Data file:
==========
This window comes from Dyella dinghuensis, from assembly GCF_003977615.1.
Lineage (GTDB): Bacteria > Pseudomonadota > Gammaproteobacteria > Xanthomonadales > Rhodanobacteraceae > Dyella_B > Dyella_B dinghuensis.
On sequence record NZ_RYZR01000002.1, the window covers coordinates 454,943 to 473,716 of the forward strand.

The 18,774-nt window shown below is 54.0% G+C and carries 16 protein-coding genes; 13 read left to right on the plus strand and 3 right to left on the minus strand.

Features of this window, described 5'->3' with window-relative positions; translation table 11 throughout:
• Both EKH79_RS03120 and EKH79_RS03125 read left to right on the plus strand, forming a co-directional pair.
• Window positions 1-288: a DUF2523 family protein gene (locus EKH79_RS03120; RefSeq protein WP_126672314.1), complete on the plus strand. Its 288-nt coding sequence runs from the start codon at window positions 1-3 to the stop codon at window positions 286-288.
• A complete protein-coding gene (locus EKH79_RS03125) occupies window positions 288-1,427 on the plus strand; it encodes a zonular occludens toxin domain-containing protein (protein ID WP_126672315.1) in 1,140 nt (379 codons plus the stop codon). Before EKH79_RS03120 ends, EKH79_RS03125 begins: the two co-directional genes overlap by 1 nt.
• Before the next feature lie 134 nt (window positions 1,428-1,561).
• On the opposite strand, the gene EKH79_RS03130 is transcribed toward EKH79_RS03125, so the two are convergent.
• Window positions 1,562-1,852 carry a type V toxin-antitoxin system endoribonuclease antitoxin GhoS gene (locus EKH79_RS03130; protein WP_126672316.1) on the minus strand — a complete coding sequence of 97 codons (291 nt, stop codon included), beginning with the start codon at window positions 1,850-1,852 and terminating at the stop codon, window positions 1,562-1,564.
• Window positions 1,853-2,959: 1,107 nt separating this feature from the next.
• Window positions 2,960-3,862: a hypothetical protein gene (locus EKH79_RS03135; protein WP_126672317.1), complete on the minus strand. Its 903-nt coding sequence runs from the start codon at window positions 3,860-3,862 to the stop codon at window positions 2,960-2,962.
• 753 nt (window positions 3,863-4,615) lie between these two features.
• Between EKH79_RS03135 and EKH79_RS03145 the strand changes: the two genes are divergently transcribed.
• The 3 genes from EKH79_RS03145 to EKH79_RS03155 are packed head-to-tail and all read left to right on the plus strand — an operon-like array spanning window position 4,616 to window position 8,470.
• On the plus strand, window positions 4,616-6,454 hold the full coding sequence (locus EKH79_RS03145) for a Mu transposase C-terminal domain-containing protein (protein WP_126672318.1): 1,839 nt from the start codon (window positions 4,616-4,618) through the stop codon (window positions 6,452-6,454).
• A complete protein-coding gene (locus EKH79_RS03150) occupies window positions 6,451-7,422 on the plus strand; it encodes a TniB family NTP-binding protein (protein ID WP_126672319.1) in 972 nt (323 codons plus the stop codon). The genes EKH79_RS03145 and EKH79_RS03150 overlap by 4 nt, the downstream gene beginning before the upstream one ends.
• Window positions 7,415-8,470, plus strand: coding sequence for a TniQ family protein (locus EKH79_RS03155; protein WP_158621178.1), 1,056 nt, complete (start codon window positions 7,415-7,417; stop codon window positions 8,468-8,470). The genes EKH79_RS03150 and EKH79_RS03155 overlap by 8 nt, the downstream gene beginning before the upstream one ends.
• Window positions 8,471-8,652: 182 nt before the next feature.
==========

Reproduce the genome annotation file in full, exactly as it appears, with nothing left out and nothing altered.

This window comes from Dyella dinghuensis, from assembly GCF_003977615.1.
Lineage (GTDB): Bacteria > Pseudomonadota > Gammaproteobacteria > Xanthomonadales > Rhodanobacteraceae > Dyella_B > Dyella_B dinghuensis.
On sequence record NZ_RYZR01000002.1, the window covers coordinates 454,943 to 473,716 of the forward strand.

The 18,774-nt window shown below is 54.0% G+C and carries 16 protein-coding genes; 13 read left to right on the plus strand and 3 right to left on the minus strand.

Features of this window, described 5'->3' with window-relative positions; translation table 11 throughout:
• Both EKH79_RS03120 and EKH79_RS03125 read left to right on the plus strand, forming a co-directional pair.
• Window positions 1-288: a DUF2523 family protein gene (locus EKH79_RS03120; RefSeq protein WP_126672314.1), complete on the plus strand. Its 288-nt coding sequence runs from the start codon at window positions 1-3 to the stop codon at window positions 286-288.
• A complete protein-coding gene (locus EKH79_RS03125) occupies window positions 288-1,427 on the plus strand; it encodes a zonular occludens toxin domain-containing protein (protein ID WP_126672315.1) in 1,140 nt (379 codons plus the stop codon). Before EKH79_RS03120 ends, EKH79_RS03125 begins: the two co-directional genes overlap by 1 nt.
• Before the next feature lie 134 nt (window positions 1,428-1,561).
• On the opposite strand, the gene EKH79_RS03130 is transcribed toward EKH79_RS03125, so the two are convergent.
• Window positions 1,562-1,852 carry a type V toxin-antitoxin system endoribonuclease antitoxin GhoS gene (locus EKH79_RS03130; protein WP_126672316.1) on the minus strand — a complete coding sequence of 97 codons (291 nt, stop codon included), beginning with the start codon at window positions 1,850-1,852 and terminating at the stop codon, window positions 1,562-1,564.
• Window positions 1,853-2,959: 1,107 nt separating this feature from the next.
• Window positions 2,960-3,862: a hypothetical protein gene (locus EKH79_RS03135; protein WP_126672317.1), complete on the minus strand. Its 903-nt coding sequence runs from the start codon at window positions 3,860-3,862 to the stop codon at window positions 2,960-2,962.
• 753 nt (window positions 3,863-4,615) lie between these two features.
• Between EKH79_RS03135 and EKH79_RS03145 the strand changes: the two genes are divergently transcribed.
• The 3 genes from EKH79_RS03145 to EKH79_RS03155 are packed head-to-tail and all read left to right on the plus strand — an operon-like array spanning window position 4,616 to window position 8,470.
• On the plus strand, window positions 4,616-6,454 hold the full coding sequence (locus EKH79_RS03145) for a Mu transposase C-terminal domain-containing protein (protein WP_126672318.1): 1,839 nt from the start codon (window positions 4,616-4,618) through the stop codon (window positions 6,452-6,454).
• A complete protein-coding gene (locus EKH79_RS03150) occupies window positions 6,451-7,422 on the plus strand; it encodes a TniB family NTP-binding protein (protein ID WP_126672319.1) in 972 nt (323 codons plus the stop codon). The genes EKH79_RS03145 and EKH79_RS03150 overlap by 4 nt, the downstream gene beginning before the upstream one ends.
• Window positions 7,415-8,470, plus strand: coding sequence for a TniQ family protein (locus EKH79_RS03155; protein WP_158621178.1), 1,056 nt, complete (start codon window positions 7,415-7,417; stop codon window positions 8,468-8,470). The genes EKH79_RS03150 and EKH79_RS03155 overlap by 8 nt, the downstream gene beginning before the upstream one ends.
• Window positions 8,471-8,652: 182 nt before the next feature.